The Basis Of The Inner Critic

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Depression teaches us that we are not deserving of a normal, fruitful life. We go through long periods of believing that there is something inherently wrong with us. One of the major factors in this process is the formation of an inner critic which is a major underlying cause of depression and low self-esteem. The inner critic is often formed when childhood situations and interaction with caregivers lead to our inner child being wounded and replaced by the inner critic values. How does this happen?

Criticism from caregivers:

Criticism or judgement by parents or caregivers, especially when given in a harsh manner can turn an innocent child into one who believes that they are wrong, inadequate and worthless. If this is accompanied by physical or verbal abuse, then the Inner Child becomes traumatised. All parents set behaviour standards for their children concerning such as performing a certain level, not showing emotion, behaving “properly” or in their interaction with others. If love and affection are only given when these standards are met, or even worse withdrawn when not, it has a devastating impact on the inner child. Parents often become frustrated when unrealistic tasks and expectations are not met, this is seen by the child as judgment. Criticism is often used as a motivation to do better as is comparison with more successful peers. Sometimes success is not recognised and mistakes emphasised as a “lesson” and praise is not given appropriately. These actions repeatedly used can wound the inner child and promote feelings of low self-esteem.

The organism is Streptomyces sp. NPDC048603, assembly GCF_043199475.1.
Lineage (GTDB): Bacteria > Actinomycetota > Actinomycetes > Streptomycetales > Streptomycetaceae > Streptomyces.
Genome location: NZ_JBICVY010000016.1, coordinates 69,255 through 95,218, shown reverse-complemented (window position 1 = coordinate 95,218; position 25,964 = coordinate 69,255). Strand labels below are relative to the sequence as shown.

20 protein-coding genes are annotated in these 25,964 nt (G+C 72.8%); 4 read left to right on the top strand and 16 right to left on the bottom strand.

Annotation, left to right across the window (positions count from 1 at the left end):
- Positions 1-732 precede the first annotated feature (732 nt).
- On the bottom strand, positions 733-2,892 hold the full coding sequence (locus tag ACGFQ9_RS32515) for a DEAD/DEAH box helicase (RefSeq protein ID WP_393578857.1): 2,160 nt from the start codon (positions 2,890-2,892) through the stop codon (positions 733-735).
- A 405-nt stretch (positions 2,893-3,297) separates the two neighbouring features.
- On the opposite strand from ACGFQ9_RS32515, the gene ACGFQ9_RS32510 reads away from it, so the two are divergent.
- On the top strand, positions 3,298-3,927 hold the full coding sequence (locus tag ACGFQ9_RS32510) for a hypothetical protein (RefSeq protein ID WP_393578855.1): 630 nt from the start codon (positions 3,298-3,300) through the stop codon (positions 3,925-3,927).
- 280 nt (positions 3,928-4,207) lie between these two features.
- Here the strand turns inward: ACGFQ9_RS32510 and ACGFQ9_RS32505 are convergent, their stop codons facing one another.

We often find that our inner critic criticises us in the same a parent did . That is how we think that it is perhaps a mirror image of our critical caregiver. It is usually much more complicated than this. If it was that simple, we could just ignore the critic and get on with it. To make it more complicated, the critic often has its own motivation for judging you in the same way as a parent. Take for example, a mother who constantly is critical of a child for untidiness and this was internalised. The critic would also judge the subsequent adult when they are untidy but for a different reason. To understand this, we have to realise that an inner critic’s prime function is to protect us from harm, sometimes dysfunctionally. When the critic judges in the case above, it is modelling the parent but also trying to protect from the parent. This is dysfunctional in the sense that it is trying to protect  from something that happened years ago but the fact that it is basically trying to help means that potentially, it can be worked with.


There are caregivers who find it appropriate to shame and ridicule their children for fun or as a punishment measure. This causes the child to carry this embarrassment into their adult life. As noted above, this would then result in the inner critic causing embarrassment to avoid situations where it could happen. This embarrassment can also be transferred via the parents if there was a sense of shame or difficulty concerning religion, financial status or race. The child tends to “feel” with the parents in this case. This can be consolidated by parental attempts to keep children “in a box” of social acceptance.


Parents often punitively punish children when they feel they have done something that puts them in danger. Running away from the parents in a busy street, going to close to a fire are examples of this which need to be stopped and lessons learnt from. However, if parents overreact and engage in punitive discipline , they may have stopped the activity but the inner child can be harmed in the process. Additionally, when parents try to stop natural activities and impulses when children play with others in a demeaning and humiliating way, an inner critic could be formed full of guilt and low self-esteem.